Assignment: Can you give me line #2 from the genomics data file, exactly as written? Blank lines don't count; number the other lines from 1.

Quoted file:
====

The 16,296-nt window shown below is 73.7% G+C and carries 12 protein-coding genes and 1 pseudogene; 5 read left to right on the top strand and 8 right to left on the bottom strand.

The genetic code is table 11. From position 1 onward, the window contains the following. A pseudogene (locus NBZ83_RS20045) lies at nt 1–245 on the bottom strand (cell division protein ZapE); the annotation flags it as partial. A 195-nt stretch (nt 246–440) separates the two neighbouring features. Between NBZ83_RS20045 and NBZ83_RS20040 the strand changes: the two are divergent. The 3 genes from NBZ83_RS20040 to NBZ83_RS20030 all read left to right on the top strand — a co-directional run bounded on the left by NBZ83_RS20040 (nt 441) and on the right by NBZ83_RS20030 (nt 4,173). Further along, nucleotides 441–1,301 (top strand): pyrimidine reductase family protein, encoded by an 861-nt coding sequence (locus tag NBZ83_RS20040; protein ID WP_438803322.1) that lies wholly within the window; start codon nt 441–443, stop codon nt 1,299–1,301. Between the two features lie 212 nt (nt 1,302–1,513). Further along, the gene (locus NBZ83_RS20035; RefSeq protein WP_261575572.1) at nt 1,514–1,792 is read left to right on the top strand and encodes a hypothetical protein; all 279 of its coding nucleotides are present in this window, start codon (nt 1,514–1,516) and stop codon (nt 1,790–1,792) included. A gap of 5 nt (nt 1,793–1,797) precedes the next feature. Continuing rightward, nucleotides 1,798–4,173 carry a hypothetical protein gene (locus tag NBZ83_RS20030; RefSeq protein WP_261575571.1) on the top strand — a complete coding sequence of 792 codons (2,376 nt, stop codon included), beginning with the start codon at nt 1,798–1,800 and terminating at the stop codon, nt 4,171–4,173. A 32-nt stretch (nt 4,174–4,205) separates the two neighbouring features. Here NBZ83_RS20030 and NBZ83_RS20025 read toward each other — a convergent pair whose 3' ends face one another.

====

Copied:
The genetic code is table 11. From position 1 onward, the window contains the following. A pseudogene (locus NBZ83_RS20045) lies at nt 1–245 on the bottom strand (cell division protein ZapE); the annotation flags it as partial. A 195-nt stretch (nt 246–440) separates the two neighbouring features. Between NBZ83_RS20045 and NBZ83_RS20040 the strand changes: the two are divergent. The 3 genes from NBZ83_RS20040 to NBZ83_RS20030 all read left to right on the top strand — a co-directional run bounded on the left by NBZ83_RS20040 (nt 441) and on the right by NBZ83_RS20030 (nt 4,173). Further along, nucleotides 441–1,301 (top strand): pyrimidine reductase family protein, encoded by an 861-nt coding sequence (locus tag NBZ83_RS20040; protein ID WP_438803322.1) that lies wholly within the window; start codon nt 441–443, stop codon nt 1,299–1,301. Between the two features lie 212 nt (nt 1,302–1,513). Further along, the gene (locus NBZ83_RS20035; RefSeq protein WP_261575572.1) at nt 1,514–1,792 is read left to right on the top strand and encodes a hypothetical protein; all 279 of its coding nucleotides are present in this window, start codon (nt 1,514–1,516) and stop codon (nt 1,790–1,792) included. A gap of 5 nt (nt 1,793–1,797) precedes the next feature. Continuing rightward, nucleotides 1,798–4,173 carry a hypothetical protein gene (locus tag NBZ83_RS20030; RefSeq protein WP_261575571.1) on the top strand — a complete coding sequence of 792 codons (2,376 nt, stop codon included), beginning with the start codon at nt 1,798–1,800 and terminating at the stop codon, nt 4,171–4,173. A 32-nt stretch (nt 4,174–4,205) separates the two neighbouring features. Here NBZ83_RS20030 and NBZ83_RS20025 read toward each other — a convergent pair whose 3' ends face one another.